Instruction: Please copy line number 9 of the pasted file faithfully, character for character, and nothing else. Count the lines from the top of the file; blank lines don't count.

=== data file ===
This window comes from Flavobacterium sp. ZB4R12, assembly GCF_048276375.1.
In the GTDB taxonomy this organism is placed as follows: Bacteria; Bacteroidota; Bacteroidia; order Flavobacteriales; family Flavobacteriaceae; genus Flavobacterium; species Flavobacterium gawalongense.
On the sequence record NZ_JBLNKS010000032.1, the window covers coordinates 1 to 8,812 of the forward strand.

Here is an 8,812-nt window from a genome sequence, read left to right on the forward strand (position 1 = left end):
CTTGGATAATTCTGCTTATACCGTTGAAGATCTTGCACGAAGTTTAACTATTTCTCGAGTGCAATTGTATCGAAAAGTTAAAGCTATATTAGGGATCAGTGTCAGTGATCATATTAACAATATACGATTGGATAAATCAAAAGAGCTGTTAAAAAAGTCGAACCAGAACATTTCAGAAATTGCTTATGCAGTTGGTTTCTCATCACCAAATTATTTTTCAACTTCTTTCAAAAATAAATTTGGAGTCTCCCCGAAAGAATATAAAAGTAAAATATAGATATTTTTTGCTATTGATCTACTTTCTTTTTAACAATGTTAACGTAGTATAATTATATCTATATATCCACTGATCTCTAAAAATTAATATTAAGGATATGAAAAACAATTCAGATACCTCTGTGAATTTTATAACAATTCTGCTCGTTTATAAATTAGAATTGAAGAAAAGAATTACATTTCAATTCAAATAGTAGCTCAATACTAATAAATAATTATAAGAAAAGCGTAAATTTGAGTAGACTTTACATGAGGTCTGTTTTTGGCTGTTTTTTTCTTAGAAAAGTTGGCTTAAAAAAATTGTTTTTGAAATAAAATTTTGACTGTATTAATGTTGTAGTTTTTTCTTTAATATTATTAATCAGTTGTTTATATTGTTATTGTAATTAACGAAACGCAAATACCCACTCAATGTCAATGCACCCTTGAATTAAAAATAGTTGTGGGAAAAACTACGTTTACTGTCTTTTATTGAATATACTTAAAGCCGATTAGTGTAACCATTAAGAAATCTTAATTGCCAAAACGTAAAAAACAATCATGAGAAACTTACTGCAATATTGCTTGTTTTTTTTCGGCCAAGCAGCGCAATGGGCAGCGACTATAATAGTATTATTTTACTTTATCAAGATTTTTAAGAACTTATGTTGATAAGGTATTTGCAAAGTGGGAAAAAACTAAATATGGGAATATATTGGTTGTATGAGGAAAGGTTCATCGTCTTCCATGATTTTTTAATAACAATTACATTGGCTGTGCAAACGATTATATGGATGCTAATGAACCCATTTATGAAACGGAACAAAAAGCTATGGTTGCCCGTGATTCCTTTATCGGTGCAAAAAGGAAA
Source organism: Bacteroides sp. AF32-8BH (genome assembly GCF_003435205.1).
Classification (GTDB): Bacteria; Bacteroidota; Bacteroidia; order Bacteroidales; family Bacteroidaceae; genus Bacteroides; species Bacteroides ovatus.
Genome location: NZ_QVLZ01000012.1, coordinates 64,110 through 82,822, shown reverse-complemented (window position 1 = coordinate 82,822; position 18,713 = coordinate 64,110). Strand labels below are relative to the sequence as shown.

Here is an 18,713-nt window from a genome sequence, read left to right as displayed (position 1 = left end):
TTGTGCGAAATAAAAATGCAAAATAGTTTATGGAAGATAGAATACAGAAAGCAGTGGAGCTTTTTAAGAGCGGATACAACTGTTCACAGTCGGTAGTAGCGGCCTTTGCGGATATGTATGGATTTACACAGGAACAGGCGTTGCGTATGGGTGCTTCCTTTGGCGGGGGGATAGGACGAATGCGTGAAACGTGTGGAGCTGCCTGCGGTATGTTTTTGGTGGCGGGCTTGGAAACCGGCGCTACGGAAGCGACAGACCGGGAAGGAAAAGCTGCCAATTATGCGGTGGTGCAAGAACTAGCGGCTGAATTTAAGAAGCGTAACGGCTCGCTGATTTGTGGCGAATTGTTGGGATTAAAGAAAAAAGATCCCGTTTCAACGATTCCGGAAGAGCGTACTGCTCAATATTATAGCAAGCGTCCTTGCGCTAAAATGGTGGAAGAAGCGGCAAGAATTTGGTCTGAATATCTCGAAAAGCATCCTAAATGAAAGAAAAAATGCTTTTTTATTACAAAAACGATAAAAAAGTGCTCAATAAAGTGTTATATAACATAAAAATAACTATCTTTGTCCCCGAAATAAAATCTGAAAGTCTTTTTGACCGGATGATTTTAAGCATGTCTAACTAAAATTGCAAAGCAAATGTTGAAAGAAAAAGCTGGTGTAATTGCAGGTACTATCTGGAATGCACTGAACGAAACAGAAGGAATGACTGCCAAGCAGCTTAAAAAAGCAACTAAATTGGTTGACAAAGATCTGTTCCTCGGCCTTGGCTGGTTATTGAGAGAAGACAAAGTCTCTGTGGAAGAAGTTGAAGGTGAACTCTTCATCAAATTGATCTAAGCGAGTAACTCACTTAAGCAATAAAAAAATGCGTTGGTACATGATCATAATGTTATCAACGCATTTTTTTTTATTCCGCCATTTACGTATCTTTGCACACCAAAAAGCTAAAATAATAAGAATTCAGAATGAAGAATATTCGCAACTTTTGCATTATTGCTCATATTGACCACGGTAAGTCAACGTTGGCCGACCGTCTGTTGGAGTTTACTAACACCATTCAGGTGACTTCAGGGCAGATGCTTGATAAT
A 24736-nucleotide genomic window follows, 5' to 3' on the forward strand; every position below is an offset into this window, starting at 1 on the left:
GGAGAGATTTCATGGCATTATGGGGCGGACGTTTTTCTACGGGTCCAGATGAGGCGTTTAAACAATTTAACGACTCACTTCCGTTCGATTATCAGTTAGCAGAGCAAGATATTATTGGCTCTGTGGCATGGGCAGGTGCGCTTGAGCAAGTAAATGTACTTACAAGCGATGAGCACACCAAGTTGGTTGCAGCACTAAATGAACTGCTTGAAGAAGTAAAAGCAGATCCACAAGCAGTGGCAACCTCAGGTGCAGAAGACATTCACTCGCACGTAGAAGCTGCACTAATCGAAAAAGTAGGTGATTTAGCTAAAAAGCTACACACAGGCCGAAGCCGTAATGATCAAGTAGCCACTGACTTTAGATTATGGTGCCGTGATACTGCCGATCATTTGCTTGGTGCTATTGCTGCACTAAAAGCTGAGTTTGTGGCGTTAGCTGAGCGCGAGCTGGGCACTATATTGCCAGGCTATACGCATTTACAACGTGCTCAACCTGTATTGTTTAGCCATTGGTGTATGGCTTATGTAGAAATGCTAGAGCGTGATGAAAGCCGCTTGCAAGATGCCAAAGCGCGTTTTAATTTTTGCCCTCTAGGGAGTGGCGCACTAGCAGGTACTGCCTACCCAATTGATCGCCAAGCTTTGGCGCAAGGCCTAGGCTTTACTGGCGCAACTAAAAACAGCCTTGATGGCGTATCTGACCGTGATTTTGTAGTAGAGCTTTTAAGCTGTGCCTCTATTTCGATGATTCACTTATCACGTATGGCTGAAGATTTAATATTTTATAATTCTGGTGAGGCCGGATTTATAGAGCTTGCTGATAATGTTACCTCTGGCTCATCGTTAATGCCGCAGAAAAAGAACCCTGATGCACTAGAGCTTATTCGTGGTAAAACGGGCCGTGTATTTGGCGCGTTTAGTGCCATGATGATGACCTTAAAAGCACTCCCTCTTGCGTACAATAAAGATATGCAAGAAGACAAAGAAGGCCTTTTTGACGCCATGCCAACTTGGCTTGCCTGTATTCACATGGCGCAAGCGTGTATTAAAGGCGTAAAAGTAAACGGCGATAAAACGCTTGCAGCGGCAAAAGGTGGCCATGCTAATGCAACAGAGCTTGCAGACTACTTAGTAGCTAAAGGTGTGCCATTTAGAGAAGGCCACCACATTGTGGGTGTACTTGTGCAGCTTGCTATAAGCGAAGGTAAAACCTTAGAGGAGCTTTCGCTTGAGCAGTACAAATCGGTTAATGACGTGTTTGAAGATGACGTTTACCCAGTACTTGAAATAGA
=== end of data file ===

Here is an 18,713-nt window from a genome sequence, read left to right as displayed (position 1 = left end):